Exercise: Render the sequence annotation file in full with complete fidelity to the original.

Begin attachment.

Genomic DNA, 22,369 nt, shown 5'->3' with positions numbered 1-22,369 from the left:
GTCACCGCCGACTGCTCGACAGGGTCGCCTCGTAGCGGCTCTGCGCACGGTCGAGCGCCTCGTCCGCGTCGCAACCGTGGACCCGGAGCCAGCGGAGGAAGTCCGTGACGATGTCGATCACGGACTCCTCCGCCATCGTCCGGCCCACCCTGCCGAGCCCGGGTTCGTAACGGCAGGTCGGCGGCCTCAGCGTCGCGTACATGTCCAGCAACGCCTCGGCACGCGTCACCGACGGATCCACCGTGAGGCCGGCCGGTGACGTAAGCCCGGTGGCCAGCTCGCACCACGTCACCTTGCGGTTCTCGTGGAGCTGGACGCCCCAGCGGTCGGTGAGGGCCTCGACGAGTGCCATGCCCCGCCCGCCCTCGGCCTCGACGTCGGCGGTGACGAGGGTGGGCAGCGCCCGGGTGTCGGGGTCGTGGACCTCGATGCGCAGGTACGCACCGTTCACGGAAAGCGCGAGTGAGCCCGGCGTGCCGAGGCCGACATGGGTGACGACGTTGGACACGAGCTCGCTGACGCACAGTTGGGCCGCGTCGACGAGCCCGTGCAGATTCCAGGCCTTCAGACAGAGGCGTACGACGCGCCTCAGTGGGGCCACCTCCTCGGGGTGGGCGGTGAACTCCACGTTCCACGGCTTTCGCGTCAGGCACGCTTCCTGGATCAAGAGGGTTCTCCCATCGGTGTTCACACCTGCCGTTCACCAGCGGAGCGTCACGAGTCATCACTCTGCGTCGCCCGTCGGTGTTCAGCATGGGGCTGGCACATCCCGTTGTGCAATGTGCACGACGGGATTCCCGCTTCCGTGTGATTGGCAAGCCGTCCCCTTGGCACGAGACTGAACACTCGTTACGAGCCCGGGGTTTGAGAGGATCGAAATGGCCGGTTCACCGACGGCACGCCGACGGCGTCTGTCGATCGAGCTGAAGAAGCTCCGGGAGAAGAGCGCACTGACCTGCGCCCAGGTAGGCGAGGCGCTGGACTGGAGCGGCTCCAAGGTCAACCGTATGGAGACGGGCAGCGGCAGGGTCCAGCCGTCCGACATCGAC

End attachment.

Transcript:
Genomic DNA, 22,369 nt, shown 5'->3' with positions numbered 1-22,369 from the left:
GTCACCGCCGACTGCTCGACAGGGTCGCCTCGTAGCGGCTCTGCGCACGGTCGAGCGCCTCGTCCGCGTCGCAACCGTGGACCCGGAGCCAGCGGAGGAAGTCCGTGACGATGTCGATCACGGACTCCTCCGCCATCGTCCGGCCCACCCTGCCGAGCCCGGGTTCGTAACGGCAGGTCGGCGGCCTCAGCGTCGCGTACATGTCCAGCAACGCCTCGGCACGCGTCACCGACGGATCCACCGTGAGGCCGGCCGGTGACGTAAGCCCGGTGGCCAGCTCGCACCACGTCACCTTGCGGTTCTCGTGGAGCTGGACGCCCCAGCGGTCGGTGAGGGCCTCGACGAGTGCCATGCCCCGCCCGCCCTCGGCCTCGACGTCGGCGGTGACGAGGGTGGGCAGCGCCCGGGTGTCGGGGTCGTGGACCTCGATGCGCAGGTACGCACCGTTCACGGAAAGCGCGAGTGAGCCCGGCGTGCCGAGGCCGACATGGGTGACGACGTTGGACACGAGCTCGCTGACGCACAGTTGGGCCGCGTCGACGAGCCCGTGCAGATTCCAGGCCTTCAGACAGAGGCGTACGACGCGCCTCAGTGGGGCCACCTCCTCGGGGTGGGCGGTGAACTCCACGTTCCACGGCTTTCGCGTCAGGCACGCTTCCTGGATCAAGAGGGTTCTCCCATCGGTGTTCACACCTGCCGTTCACCAGCGGAGCGTCACGAGTCATCACTCTGCGTCGCCCGTCGGTGTTCAGCATGGGGCTGGCACATCCCGTTGTGCAATGTGCACGACGGGATTCCCGCTTCCGTGTGATTGGCAAGCCGTCCCCTTGGCACGAGACTGAACACTCGTTACGAGCCCGGGGTTTGAGAGGATCGAAATGGCCGGTTCACCGACGGCACGCCGACGGCGTCTGTCGATCGAGCTGAAGAAGCTCCGGGAGAAGAGCGCACTGACCTGCGCCCAGGTAGGCGAGGCGCTGGACTGGAGCGGCTCCAAGGTCAACCGTATGGAGACGGGCAGCGGCAGGGTCCAGCCGTCCGACATCGAC